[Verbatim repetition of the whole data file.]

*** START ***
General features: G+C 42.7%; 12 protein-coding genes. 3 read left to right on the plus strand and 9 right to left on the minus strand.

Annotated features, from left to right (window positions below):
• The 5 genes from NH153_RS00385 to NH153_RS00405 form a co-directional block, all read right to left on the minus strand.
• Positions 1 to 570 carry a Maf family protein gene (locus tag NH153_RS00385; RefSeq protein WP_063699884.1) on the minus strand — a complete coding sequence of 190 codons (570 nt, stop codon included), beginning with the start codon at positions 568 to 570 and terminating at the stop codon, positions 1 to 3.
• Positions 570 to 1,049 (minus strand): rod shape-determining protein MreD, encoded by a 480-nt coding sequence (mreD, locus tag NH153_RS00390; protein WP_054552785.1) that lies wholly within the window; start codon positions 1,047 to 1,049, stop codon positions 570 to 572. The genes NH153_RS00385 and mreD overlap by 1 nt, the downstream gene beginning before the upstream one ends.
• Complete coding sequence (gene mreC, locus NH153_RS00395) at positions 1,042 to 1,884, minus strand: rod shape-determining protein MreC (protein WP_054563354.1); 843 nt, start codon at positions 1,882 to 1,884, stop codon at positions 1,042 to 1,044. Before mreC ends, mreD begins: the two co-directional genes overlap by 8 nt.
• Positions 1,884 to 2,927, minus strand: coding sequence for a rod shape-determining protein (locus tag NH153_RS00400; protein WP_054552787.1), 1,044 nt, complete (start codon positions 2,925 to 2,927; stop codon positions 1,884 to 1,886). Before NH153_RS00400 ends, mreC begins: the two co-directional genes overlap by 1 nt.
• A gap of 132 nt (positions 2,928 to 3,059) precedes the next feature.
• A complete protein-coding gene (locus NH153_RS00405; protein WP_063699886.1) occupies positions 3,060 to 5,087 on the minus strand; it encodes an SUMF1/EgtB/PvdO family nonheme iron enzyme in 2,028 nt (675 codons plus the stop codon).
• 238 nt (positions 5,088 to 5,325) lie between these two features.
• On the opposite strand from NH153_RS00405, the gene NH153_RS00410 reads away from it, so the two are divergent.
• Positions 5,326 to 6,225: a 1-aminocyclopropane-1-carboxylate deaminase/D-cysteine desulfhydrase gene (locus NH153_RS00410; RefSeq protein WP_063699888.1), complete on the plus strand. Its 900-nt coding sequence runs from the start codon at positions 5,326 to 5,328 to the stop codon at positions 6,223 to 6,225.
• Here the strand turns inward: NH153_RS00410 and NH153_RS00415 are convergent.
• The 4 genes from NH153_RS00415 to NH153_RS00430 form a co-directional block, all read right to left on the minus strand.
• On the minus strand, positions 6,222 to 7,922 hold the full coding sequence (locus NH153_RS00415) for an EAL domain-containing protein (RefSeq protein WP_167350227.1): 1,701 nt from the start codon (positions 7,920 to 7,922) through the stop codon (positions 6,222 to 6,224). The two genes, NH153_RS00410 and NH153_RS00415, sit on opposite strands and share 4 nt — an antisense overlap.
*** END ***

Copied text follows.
General features: G+C 42.7%; 12 protein-coding genes. 3 read left to right on the plus strand and 9 right to left on the minus strand.

Annotated features, from left to right (window positions below):
• The 5 genes from NH153_RS00385 to NH153_RS00405 form a co-directional block, all read right to left on the minus strand.
• Positions 1 to 570 carry a Maf family protein gene (locus tag NH153_RS00385; RefSeq protein WP_063699884.1) on the minus strand — a complete coding sequence of 190 codons (570 nt, stop codon included), beginning with the start codon at positions 568 to 570 and terminating at the stop codon, positions 1 to 3.
• Positions 570 to 1,049 (minus strand): rod shape-determining protein MreD, encoded by a 480-nt coding sequence (mreD, locus tag NH153_RS00390; protein WP_054552785.1) that lies wholly within the window; start codon positions 1,047 to 1,049, stop codon positions 570 to 572. The genes NH153_RS00385 and mreD overlap by 1 nt, the downstream gene beginning before the upstream one ends.
• Complete coding sequence (gene mreC, locus NH153_RS00395) at positions 1,042 to 1,884, minus strand: rod shape-determining protein MreC (protein WP_054563354.1); 843 nt, start codon at positions 1,882 to 1,884, stop codon at positions 1,042 to 1,044. Before mreC ends, mreD begins: the two co-directional genes overlap by 8 nt.
• Positions 1,884 to 2,927, minus strand: coding sequence for a rod shape-determining protein (locus tag NH153_RS00400; protein WP_054552787.1), 1,044 nt, complete (start codon positions 2,925 to 2,927; stop codon positions 1,884 to 1,886). Before NH153_RS00400 ends, mreC begins: the two co-directional genes overlap by 1 nt.
• A gap of 132 nt (positions 2,928 to 3,059) precedes the next feature.
• A complete protein-coding gene (locus NH153_RS00405; protein WP_063699886.1) occupies positions 3,060 to 5,087 on the minus strand; it encodes an SUMF1/EgtB/PvdO family nonheme iron enzyme in 2,028 nt (675 codons plus the stop codon).
• 238 nt (positions 5,088 to 5,325) lie between these two features.
• On the opposite strand from NH153_RS00405, the gene NH153_RS00410 reads away from it, so the two are divergent.
• Positions 5,326 to 6,225: a 1-aminocyclopropane-1-carboxylate deaminase/D-cysteine desulfhydrase gene (locus NH153_RS00410; RefSeq protein WP_063699888.1), complete on the plus strand. Its 900-nt coding sequence runs from the start codon at positions 5,326 to 5,328 to the stop codon at positions 6,223 to 6,225.
• Here the strand turns inward: NH153_RS00410 and NH153_RS00415 are convergent.
• The 4 genes from NH153_RS00415 to NH153_RS00430 form a co-directional block, all read right to left on the minus strand.
• On the minus strand, positions 6,222 to 7,922 hold the full coding sequence (locus NH153_RS00415) for an EAL domain-containing protein (RefSeq protein WP_167350227.1): 1,701 nt from the start codon (positions 7,920 to 7,922) through the stop codon (positions 6,222 to 6,224). The two genes, NH153_RS00410 and NH153_RS00415, sit on opposite strands and share 4 nt — an antisense overlap.